This document does not aim to deal with criminal law initiatives based on Title VI of the Treaty of the European Union that already exist, as for instance, the already adopted Framework Decision on Terrorism, or the Proposal under discussion for a Framework Decision on Racism and Xenophobia. That proposal, which the Commission urges the Council to adopt, aims to ensure that intentional conduct relating to racism or xenophobic acts, including incitement to violence or hatred, public insults, condoning racism and xenophobia and participating in racist or xenophobic groups, is punishable as a criminal offence in Member States[5].


The Commission considers that the development and implementation of a European Strategy on violent radicalisation will necessarily be a sustained effort and that the measures being proposed, both in the short and long term, in this Communication are not meant to be exhaustive in nature. In the future other measures could be proposed, particularly in the light of better knowledge acquired on the subject.

The core areas of immediate focus are broadcast media, the internet, education, youth engagement, employment, social exclusion and integration issues, equal opportunities and non-discrimination and inter-cultural dialogue. Furthermore, in order to acquire greater knowledge in the field, the Commission will support more extensive analysis of violent radicalisation that will serve as a basis for better policy-making in the future. Finally, the external relations component to tackling the problem is a crucial aspect of a future EU strategy in this area.

2.1. Broadcast Media

In line with the recently adopted Commission Financing Decision for its first pilot project on fighting terrorism[6] (the “Financing Decision”), the Commission plans to organise a conference in the near future on the media’s role in relation to violent radicalisation and terrorism.

European law already prohibits incitement to hatred on grounds of race, sex, religion or nationality in broadcast[7]. This includes third country programmes (mostly satellite television) if they use either a frequency, satellite capacity or an uplink appertaining to a Member State[8]. Member States are responsible for the implementation of these rules and the recent cases of prohibition to retransmit channels like Al-Manar or Sahar-1 within Europe[9], show that the effective application of these rules works quite well.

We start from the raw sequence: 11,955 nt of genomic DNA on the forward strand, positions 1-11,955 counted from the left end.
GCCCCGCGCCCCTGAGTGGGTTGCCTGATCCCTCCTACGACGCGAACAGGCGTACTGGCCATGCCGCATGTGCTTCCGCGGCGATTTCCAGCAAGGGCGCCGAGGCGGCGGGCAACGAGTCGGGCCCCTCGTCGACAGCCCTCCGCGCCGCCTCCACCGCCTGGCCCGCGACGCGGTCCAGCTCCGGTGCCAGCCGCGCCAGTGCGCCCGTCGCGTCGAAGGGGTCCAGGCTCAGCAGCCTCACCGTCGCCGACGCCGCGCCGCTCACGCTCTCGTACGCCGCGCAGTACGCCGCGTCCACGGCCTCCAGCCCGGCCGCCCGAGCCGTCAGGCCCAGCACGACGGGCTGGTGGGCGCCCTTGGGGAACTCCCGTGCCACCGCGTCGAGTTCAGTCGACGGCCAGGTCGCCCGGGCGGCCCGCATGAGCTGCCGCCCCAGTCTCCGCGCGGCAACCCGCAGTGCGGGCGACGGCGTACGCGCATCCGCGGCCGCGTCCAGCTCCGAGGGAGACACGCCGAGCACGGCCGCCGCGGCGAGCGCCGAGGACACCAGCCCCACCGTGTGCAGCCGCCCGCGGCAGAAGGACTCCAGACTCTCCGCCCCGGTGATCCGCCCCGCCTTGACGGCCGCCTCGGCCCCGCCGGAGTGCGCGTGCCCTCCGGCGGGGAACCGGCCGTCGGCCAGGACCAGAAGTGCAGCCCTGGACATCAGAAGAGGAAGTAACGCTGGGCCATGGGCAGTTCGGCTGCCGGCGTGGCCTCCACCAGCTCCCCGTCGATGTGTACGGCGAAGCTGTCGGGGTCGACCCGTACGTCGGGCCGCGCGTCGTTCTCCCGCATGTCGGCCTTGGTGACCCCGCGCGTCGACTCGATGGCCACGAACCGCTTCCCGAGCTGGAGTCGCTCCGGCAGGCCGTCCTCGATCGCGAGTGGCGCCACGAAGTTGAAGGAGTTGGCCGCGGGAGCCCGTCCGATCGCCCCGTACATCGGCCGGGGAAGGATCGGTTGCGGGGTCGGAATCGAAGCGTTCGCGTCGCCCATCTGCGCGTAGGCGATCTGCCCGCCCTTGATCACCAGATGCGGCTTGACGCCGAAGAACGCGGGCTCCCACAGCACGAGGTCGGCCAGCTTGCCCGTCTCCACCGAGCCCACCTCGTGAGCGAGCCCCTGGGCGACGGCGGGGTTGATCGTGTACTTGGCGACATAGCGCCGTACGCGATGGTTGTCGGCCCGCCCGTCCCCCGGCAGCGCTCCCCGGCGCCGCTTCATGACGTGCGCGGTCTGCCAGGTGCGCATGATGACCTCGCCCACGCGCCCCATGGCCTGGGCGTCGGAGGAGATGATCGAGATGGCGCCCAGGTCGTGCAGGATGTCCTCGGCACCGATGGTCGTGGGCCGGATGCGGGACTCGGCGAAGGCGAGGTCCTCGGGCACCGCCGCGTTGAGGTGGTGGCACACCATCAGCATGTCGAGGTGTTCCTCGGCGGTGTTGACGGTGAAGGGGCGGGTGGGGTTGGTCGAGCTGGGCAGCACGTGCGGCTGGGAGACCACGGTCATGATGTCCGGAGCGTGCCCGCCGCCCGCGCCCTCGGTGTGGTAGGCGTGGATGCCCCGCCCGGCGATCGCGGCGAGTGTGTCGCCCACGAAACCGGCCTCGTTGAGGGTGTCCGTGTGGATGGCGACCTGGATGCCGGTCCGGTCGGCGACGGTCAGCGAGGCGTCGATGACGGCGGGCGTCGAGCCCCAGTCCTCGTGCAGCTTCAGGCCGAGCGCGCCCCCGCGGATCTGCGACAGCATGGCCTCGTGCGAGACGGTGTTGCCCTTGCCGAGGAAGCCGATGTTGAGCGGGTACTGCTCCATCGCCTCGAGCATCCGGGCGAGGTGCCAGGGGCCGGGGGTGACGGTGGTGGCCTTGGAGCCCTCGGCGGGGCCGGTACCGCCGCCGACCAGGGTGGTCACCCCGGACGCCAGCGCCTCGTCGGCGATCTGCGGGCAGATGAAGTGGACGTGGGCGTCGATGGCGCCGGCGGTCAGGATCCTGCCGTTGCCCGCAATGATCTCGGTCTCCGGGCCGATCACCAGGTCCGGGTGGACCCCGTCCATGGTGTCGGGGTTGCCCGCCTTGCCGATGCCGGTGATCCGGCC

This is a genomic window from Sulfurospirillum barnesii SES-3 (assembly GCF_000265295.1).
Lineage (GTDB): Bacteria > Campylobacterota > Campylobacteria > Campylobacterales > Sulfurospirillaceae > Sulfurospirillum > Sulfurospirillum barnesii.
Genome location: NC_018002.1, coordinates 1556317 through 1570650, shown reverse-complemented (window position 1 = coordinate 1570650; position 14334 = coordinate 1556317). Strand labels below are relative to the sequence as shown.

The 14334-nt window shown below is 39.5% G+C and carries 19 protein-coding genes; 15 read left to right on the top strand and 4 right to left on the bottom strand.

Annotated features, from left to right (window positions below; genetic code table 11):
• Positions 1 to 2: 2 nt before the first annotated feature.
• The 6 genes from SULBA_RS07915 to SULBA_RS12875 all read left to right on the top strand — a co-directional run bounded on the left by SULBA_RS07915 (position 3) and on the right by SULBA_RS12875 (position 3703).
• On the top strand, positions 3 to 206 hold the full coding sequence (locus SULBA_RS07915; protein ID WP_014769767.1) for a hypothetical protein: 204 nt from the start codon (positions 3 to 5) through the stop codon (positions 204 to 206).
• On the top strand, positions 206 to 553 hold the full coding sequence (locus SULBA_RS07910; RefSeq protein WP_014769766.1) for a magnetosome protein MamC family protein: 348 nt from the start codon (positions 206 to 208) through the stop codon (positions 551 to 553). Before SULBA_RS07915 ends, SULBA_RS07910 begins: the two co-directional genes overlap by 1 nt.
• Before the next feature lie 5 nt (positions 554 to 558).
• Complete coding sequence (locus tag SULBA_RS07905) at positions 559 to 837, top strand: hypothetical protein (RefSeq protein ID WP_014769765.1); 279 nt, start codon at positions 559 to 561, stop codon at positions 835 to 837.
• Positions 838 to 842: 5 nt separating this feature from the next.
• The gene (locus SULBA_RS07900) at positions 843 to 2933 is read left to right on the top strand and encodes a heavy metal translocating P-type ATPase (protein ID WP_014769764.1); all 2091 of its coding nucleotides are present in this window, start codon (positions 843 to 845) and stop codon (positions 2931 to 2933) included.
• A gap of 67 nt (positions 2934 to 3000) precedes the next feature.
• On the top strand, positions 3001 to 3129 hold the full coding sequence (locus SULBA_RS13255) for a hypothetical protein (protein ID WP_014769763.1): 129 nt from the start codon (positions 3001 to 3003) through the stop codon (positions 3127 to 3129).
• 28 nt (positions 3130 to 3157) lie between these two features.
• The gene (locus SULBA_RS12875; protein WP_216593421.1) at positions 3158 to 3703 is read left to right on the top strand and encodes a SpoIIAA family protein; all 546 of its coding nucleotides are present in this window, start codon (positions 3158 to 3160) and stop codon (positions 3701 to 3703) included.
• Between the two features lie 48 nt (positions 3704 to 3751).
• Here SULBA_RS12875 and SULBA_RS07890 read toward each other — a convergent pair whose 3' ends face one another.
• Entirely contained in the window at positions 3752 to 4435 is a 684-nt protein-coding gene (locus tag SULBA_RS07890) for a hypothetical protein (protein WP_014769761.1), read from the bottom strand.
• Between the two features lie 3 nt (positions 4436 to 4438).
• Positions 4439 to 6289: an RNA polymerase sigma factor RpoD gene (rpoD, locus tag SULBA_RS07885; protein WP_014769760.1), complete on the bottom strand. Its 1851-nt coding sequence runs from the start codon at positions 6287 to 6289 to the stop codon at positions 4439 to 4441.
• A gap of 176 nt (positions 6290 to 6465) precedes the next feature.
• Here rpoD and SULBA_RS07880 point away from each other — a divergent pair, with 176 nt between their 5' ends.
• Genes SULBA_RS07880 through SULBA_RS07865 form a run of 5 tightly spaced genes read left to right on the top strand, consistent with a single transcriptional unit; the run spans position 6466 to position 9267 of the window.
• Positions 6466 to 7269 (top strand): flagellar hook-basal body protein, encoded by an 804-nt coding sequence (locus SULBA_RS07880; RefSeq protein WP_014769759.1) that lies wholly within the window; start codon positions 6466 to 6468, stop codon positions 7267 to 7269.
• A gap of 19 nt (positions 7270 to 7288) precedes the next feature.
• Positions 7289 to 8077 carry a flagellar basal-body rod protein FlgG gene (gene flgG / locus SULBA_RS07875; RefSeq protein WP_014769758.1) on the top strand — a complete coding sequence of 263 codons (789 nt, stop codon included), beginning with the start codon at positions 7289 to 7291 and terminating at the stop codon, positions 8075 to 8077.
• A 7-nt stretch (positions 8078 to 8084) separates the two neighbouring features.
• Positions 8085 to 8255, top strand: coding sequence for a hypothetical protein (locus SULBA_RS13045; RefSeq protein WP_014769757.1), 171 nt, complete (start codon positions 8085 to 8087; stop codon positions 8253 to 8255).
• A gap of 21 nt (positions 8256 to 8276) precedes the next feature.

On the invitation of the Commission, the presidents of the national regulatory authorities in the field of broadcasting came together for the first time in March 2005 to give a pan-European drive to combat incitement to hatred in broadcasts. They agreed on concrete measures to strengthen their cooperation, which the Commission will support. They agreed on mutual and immediate information exchange especially through the establishment of a working group and a restricted internet forum.

2.2. The Internet

The incitement to commit terrorism is a crime under the European Framework Decision on Combating Terrorism and the use of the internet to incite people into becoming violently radical or as a vehicle for terrorist recruitment is extremely worrying in view of the internet’s global reach, real-time nature and effectiveness.

The objective to remove terrorist propaganda from the internet can be duly taken into account in the E-Commerce Directive[10]. Article 3(4) – (6) covers the possibility to take appropriate measures against violent radicalisation and terrorist recruitment occurring via the internet. This provision envisages case by case derogations to the Internal Market clause which Member States may use to take measures, such as sanctions or injunctions, to restrict the provision of a particular online service from another Member State where there is a need to protect certain identified public policy interests such as prevention, investigation, detection and prosecution of criminal offences, including the protection of minors and the fight against any incitement to hatred on grounds of race, sex, religion or nationality, and violations of human dignity concerning individual persons. Therefore, measures may be adopted against services provided illegally in the context of terrorism[11]. Article 15(2) of the Directive allows Member States to establish obligations for information society service providers to immediately inform competent public authorities of specific alleged illegal activities undertaken or information provided by recipients of their service.